The UK government has revealed that there's going to be a bit of a trade-off when it comes to the launch of the country's 4G LTE coverage. Talk of 4G interfering with digital terrestrial television for over a year now. Earlier this year, the Department for Culture, Media and Sport (DCMS) reported that research into the situation suggested that close 900,000 people would be affected by interference from the new 4G network technology. Today, the Telegraph cites culture minister Ed Vaizey as saying 945,000 households using signal amplifiers could be affected, as well as 953,000 households that rely on communal aerials.
For those not familiar with the story, the problem lies with the 800Mhz spectrum used for mobile services being too close in frequency to the spectrum used for digital terrestrial television (DTT). This means there's a potential for interference from mobile base stations that could in turn affect some people's ability to receive DTT.
Vaizey said today that the carriers responsible for the 4G networks will also foot the bill for alleviating the interference caused by their new, faster networks. An independent body, "MitCo," has been set up to install filters in affected homes. These filters will be paid for with £180m in funding from mobile operators.
Last we heard, the filter in question would fit onto your digital TV box and block out noise. Though it can be done without the help of an engineer, the over-75s will be offered assistance in fitting the filter. Further, a helpline will be set up to help people affected by interference.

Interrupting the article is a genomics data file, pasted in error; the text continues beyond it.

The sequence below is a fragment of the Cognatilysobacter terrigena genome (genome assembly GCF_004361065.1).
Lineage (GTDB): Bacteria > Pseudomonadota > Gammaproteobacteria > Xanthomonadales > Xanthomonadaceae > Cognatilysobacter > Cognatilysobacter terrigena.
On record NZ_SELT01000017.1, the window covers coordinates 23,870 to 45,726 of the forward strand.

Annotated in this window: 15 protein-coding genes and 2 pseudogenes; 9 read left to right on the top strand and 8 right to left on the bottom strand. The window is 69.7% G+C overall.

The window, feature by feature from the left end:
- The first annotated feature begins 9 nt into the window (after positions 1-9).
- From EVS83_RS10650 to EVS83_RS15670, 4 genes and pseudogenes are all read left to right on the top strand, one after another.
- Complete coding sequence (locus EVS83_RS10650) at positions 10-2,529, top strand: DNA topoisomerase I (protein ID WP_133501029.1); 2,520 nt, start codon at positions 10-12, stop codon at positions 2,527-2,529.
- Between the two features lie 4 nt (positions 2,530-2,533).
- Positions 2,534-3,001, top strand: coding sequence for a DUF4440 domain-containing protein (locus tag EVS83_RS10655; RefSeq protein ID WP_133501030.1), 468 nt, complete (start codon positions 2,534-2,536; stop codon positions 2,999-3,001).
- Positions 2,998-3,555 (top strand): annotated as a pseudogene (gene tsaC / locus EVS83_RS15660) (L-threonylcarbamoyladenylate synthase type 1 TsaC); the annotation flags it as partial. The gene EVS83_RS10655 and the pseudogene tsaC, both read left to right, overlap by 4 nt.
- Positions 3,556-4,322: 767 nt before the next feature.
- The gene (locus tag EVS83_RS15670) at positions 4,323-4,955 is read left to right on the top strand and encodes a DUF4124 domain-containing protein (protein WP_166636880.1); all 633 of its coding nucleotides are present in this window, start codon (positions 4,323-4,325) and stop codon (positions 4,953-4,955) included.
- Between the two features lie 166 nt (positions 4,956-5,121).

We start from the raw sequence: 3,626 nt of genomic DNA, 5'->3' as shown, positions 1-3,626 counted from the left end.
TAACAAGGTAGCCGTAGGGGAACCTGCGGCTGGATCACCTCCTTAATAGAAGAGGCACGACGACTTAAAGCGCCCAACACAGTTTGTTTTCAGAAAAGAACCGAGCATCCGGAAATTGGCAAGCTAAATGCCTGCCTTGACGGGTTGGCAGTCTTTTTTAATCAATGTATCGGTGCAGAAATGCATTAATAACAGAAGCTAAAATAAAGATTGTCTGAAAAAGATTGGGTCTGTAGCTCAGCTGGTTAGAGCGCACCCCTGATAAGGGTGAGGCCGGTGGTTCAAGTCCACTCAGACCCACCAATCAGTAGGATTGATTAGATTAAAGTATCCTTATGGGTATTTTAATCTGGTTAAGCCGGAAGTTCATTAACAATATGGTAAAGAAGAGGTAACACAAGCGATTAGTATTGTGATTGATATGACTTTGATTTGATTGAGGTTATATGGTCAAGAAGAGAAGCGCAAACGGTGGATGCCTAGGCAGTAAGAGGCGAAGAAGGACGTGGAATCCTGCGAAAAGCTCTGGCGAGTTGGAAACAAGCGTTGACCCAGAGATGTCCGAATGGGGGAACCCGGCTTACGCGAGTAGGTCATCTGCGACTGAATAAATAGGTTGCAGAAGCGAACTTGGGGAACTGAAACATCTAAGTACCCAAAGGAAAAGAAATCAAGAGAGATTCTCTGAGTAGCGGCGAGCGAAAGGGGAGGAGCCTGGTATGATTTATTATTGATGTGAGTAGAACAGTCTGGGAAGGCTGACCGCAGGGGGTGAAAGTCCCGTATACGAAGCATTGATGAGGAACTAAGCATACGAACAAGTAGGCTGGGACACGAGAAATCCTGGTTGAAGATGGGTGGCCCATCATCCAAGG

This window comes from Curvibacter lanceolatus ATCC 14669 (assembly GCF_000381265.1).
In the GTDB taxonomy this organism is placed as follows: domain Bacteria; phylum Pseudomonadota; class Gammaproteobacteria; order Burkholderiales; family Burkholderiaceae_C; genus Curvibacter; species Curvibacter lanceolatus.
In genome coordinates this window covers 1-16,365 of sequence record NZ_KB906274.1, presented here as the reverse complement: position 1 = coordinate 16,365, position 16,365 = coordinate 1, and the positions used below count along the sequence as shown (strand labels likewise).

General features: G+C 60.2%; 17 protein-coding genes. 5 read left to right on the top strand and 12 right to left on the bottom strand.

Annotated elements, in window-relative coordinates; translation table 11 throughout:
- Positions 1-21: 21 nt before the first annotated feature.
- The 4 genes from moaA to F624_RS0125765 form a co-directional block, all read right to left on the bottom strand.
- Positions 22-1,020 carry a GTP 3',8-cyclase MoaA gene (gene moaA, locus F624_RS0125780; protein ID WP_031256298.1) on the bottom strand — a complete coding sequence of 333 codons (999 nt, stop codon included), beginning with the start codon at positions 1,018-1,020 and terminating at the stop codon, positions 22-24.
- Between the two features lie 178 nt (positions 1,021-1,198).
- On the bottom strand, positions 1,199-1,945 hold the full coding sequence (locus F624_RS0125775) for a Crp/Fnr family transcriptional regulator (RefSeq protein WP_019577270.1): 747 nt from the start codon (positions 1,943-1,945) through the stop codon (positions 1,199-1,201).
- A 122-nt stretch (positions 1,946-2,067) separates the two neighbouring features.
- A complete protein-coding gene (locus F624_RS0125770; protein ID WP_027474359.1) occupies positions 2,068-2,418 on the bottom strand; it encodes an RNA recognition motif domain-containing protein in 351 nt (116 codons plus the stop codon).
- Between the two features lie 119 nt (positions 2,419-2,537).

Digital terrestrial television is free. Which of the three options you listed comes with a cost that low?
You must pay the tax if you have any apparatus capable of displaying broadcast television programs, whether you actually do so or not. If you have an internet connected computer, you are arguably required to purchase a television license, as that equipment is capable of being used to view online television. I don't know that this has been legally tested against smartphones or tablets as yet, despite their obvious capabilities.
Will they foot that bill out of their normal profits, out of the goodness of their hearts? I doubt that. It is the consumer who will pay for those filters and installers, by way of higher rates.
While the politicos like to make it sound like they're making big business pay for things, the reality on the street is the consumers still pay.
In the US, we have FREE digital television too, but its absolute crap and without a high end antennae you get litterally 5 channels
IMO 4G would be better.
I have used free digital TV, I'm in the USA, and I had dozens of channels, most of which worked very well, and some of which were in HD.
That is not true.
You need a valid TV Licence if you use TV receiving equipment to watch or record television programmes as they’re being shown on TV. ‘TV receiving equipment’ means any equipment which is used to watch or record television programmes as they're being shown on TV. This includes a TV, computer, mobile phone, games console, digital box, DVD/VHS recorder or any other device.
You do not need a TV License if you use a TV to watch DVD/Blu-Rays etc or to play XBOX/Playstation etc.